Before the 2017 season begins, we will rank our top 15 fantasy players at each position for you. We might provide a projection. We might not. But take some notes, and if you’re lucky this will have you ready for the exam on draft day 2017. We start with everyone’s favorite, Shorstops.
1. Carlos Correa, Houston Astros
This is the year. We thought it was going to be last year that he showed us he was Alex Rodriguez 2.0, and he was simply solid. But our gut and intuition of doing this for nearly two decades tells us that this player will be the top shorstop in fantasy in 2017, and finally crack the top ten in all formats. The lineup he is in is just a bit deeper and another year seasoned. He’s not going to be as much of the focal point. He’s in the same great hitting park for offense. A .280/30/100 with 15 steals should be expected with confidence.
2. Manny Machado, Baltimore Orioles
This could be the toughest number two in any positional ranking that we do. Machado will contend for the MVP – and was our pick to win the award last season. He’s entering just his age-24 season coming off a career-high .294 season. Steadily improving, he’s never been able to top a .900 OPS which would surprise some people. This is the year that the walks come back and he hits .300+ with improving power numbers to boot. After 20 steals in 2015, didn’t steal a single base in 2016. This keeps him from the top spot, but he’s a definite ‘1A’.
3. Corey Seager, Los Angeles Dodgers
Our personal favorite. Has there ever been a player who has a slower heartbeat? Seems to play hard and grind at-bats whether his team is up eight runs or down the same amount. Absolutely never gives away an at-bat and doesn’t get himself out. In 184 career games he’s a .312 hitter with an .892 OPS. The park he plays in which is neutral is the only thing keeping him from the top spot. The Splendid Splinter himself would ask this young man if he ever smells burnt wood; he’s that good of a pure hitter. The average could slide back but the power will creep up. Seagers are steady in this line of work. A .290/33/90 line will do just fine, and he’s just so damn enjoyable to watch.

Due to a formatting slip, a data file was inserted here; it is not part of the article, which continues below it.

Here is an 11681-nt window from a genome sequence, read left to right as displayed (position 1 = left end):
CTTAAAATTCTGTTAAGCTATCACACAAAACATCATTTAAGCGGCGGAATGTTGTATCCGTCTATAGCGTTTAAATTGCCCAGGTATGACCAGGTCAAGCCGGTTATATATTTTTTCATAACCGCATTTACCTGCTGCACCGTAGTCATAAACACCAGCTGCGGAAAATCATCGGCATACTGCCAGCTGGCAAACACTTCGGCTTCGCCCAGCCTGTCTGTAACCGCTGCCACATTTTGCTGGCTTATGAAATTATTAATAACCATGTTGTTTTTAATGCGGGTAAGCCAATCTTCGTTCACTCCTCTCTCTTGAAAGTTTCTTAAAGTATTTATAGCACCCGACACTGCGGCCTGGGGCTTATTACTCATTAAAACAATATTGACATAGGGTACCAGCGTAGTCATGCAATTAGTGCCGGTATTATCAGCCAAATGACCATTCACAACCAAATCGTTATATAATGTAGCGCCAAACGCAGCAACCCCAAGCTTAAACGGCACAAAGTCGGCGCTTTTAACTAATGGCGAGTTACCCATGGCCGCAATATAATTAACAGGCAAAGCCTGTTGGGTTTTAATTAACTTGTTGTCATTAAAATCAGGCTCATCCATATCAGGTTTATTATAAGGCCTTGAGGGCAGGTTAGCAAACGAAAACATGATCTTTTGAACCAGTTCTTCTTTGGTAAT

4. Francisco Lindor, Cleveland Indians
As a rookie we said he reminded us of Roberto Alomar at the plate and he went out and hit .313, following it up with a .301 in 2016. A fine power-speed potential guy, and we think a 20-20 season is coming. Should challenge for 60 extra base hits and be a lock to score 100 runs. His OPS will eventually settle into the .830-.850 range in peak seasons.
5. Xander Bogaerts, Boston Red Sox
Phenomenal pure hitter in a great park and great lineup. He’s overshadowed by Mookie Betts and Big Papi and he’s a quiet personality. He was hitting .350 in late June last season and we were convinced he could be the best hitter in the league at that time. He tapered off a bit down the stretch but still managed 21 home runs with 89 driven in. He stole 13 bases in a number that continues to climb. The 115 runs was a bonus of course and product of lineup strength. Nice .350 on-base guy who will continue to be a Derek Jeter type, carving out a solid career with many great years on the back of his baseball card. Still just 24 years old.
6. Jonathan Villar, Milwaukee Brewers